Garden aesthetics are also less important to Portola Valley resident Danna Breen, who describes
her ground cover as “a wonderful organic blanket” and adds that she is “almost comfortable” with its look. Ms. Breen, the community liaison for the garden club, does not segregate flowers and vegetables and never uses a rake, much less a leaf blower, she says. “I have blueberries in with my roses,” she says. It’s been a year and a half, she says, since she began using organic fertilizer, composting and planting in layers, known as sheet mulching. Cardboard or a thick layer of newspapers goes down first, topped by a layer of mulch, with holes through it all for the seeds. “I’m seeing really remarkable results,” she says. Asked if pests raid her garden, she replies: “It depends on what you look at as a pest.” She’s learned to live peaceably with gophers, for example. “If you reframe it for yourself, they’re actually aerating the soil.” In the Portola Valley Ranch subdivision, regulations forbid home vegetable gardens, so residents have a community garden where individuals lay claim to one or more of the 101 raised beds there. A waiting list for beds is not uncommon. Ranch resident Diana Fischer, who has taken classes at Le Cordon Bleu School, says she gardens year round. Her boxes include salad greens, French beans, currants and four types of berries. “To make jam the day you harvest the fruit, it tastes great,” she says. “I’m a foodie who likes to play in the dirt, I guess.” To avoid exhausting the soil, Ranch resident Lynn Davis says she tries to rotate her tomatoes between her boxes. The Ranch’s community garden receives free compost every year from Portola Pastures, an equestrian facility nearby, Ms. Davis says. The shovels and other tools down there are for everyone to use. In the spring, everyone gathers to weed. In the fall, they collect the last of the produce, and in November there’s a pot-luck dinner, Ms. Davis says. Brad Peyton, president of the Portola Valley Garden Club, has been gardening for 30 years. He’s been at it long enough that he doesn’t follow trends like adding rock dust to the soil in the belief that it improves the taste of tomatoes. Nor is he a fan of no-till gardening. “I want to break up the soil and make sure the roots go in,” he says. “I find this works for me.” Asked why he gardens, he replies that it’s great to grow things and eat them. “I would rather plant a vegetable than a flower,” he says. “It’s pretty and I can eat it. I’d much rather plant something I could get some food from.” His place on Brookside Drive is well shaded by redwood trees and his crops probably reflects that reality. He plants greens and root crops, he says, but no corn and no garlic, both of which need lots of heat. “It’s hard growing food,” he says. “That’s one of the reasons I do it.” A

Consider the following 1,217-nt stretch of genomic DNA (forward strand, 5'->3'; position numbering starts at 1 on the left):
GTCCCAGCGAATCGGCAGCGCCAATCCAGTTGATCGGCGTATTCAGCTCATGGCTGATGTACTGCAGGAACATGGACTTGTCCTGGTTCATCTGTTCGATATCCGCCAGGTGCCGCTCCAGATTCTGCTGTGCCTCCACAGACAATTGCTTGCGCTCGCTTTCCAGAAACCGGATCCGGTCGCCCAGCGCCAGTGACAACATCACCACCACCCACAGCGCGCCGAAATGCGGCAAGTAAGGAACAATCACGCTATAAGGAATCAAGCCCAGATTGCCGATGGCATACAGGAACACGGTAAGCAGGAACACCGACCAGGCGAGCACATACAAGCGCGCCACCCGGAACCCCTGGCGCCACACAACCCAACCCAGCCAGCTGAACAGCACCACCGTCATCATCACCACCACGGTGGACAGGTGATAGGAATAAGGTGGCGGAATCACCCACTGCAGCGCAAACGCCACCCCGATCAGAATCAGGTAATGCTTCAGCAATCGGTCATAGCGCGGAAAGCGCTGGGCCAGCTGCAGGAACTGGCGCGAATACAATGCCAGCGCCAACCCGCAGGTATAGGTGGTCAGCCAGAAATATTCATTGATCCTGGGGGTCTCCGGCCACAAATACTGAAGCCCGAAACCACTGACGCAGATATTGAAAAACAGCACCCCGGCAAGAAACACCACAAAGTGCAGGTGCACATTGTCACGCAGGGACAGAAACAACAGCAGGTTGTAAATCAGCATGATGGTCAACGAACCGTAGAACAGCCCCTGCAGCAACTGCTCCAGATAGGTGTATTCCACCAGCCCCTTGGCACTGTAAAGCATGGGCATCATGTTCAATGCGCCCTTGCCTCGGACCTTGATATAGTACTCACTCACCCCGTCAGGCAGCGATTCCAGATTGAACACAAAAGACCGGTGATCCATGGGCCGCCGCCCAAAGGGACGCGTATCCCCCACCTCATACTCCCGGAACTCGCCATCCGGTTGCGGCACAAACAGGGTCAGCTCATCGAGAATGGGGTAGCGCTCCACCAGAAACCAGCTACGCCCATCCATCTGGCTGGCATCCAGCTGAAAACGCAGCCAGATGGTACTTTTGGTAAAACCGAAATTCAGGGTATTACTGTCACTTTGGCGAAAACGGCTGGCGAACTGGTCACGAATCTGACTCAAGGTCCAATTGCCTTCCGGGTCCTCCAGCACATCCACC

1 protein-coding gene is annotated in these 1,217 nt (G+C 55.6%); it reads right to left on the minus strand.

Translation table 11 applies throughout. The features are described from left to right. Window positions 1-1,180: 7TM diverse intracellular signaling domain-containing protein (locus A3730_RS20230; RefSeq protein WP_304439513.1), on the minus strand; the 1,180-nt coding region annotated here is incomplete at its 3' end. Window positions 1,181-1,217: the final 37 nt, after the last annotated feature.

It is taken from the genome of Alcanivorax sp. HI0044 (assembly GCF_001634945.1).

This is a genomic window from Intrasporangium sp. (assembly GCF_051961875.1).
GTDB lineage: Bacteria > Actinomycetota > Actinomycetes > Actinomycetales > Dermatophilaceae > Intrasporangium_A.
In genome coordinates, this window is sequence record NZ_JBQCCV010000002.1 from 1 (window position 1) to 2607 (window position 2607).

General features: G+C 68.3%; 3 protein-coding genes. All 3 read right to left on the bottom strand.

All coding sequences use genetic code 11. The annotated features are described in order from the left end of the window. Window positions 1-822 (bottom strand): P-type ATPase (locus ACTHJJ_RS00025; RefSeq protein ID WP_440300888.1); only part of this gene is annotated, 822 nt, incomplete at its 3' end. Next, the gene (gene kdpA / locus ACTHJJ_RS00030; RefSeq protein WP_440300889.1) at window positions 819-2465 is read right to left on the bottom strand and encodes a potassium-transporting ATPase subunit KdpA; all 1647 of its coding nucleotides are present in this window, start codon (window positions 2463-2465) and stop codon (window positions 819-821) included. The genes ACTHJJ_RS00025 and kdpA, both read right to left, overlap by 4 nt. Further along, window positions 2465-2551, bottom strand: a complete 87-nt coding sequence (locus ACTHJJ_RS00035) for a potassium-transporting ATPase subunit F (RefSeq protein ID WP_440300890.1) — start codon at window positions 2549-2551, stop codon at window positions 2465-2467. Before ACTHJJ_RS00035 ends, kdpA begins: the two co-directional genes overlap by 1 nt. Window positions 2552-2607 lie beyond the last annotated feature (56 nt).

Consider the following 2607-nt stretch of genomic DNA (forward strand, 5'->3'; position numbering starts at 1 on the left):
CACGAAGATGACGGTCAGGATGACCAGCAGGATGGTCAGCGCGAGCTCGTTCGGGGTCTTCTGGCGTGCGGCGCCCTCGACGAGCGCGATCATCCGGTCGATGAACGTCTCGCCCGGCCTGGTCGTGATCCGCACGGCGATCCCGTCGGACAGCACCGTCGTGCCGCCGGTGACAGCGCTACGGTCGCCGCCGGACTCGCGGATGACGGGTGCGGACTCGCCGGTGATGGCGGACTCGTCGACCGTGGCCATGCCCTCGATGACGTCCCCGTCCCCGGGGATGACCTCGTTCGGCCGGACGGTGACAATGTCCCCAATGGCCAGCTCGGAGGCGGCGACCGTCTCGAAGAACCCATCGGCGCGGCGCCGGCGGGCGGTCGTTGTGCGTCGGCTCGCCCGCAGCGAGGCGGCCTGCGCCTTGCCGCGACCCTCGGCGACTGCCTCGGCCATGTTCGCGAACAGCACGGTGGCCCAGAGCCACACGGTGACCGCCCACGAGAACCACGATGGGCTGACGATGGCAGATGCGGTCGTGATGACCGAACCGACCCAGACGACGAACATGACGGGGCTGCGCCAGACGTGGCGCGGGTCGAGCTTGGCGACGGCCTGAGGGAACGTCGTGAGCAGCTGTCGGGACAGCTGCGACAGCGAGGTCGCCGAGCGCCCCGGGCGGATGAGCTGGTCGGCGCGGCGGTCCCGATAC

February 10, 2010 N The Almanac N 19
TOWN OF WOODSIDE 2955 Woodside Road Woodside, CA 94062 INVITES APPLICATIONS FOR ARCHITECTURAL AND SITE REVIEW BOARD The Architectural and Site Review Board (ASRB) reviews and makes recommendations to the Director of Planning and Building on residential, site design and commercial applications. Meetings are held on the ﬁrst and third Monday of each month, 4:30 p.m. Appointment is for a term expiring in February 2013. Interested residents may request information and applications from the Town Clerk’s Ofﬁce, Monday through Friday, 8:00 AM-12 noon and 1-5:00 PM, Woodside Town Hall, 2955 Woodside Road, by telephone at (650) 851-6790, or through the Town’s web site at www.woodsidetown.org. Deadline for applications is Friday, February 12, 2010, 5:00 p.m.